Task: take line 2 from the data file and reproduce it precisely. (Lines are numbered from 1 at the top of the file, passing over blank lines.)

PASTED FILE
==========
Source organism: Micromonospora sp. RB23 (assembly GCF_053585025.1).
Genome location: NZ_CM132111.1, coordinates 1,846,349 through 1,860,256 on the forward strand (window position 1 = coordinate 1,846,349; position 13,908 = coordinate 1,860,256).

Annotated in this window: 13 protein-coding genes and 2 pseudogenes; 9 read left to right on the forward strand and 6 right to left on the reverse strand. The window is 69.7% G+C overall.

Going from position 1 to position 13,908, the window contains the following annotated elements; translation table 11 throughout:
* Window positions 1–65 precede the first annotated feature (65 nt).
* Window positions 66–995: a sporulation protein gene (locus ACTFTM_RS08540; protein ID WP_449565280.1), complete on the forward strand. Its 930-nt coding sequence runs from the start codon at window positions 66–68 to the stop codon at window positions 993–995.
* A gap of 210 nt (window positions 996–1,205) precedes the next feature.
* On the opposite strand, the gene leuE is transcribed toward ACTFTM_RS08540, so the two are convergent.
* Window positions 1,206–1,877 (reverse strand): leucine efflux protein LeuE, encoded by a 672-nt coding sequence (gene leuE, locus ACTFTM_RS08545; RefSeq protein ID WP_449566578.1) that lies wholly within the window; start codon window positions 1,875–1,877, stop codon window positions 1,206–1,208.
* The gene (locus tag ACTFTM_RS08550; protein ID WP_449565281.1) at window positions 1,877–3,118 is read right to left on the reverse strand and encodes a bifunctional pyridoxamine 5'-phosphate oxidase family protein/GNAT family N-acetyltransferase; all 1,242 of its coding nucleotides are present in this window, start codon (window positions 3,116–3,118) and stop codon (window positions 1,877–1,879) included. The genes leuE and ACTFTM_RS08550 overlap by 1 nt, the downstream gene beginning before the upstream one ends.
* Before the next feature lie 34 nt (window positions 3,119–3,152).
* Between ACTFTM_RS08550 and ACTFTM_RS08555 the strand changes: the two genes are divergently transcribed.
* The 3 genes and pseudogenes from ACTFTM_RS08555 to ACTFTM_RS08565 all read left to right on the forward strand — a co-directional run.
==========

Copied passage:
Genome location: NZ_CM132111.1, coordinates 1,846,349 through 1,860,256 on the forward strand (window position 1 = coordinate 1,846,349; position 13,908 = coordinate 1,860,256).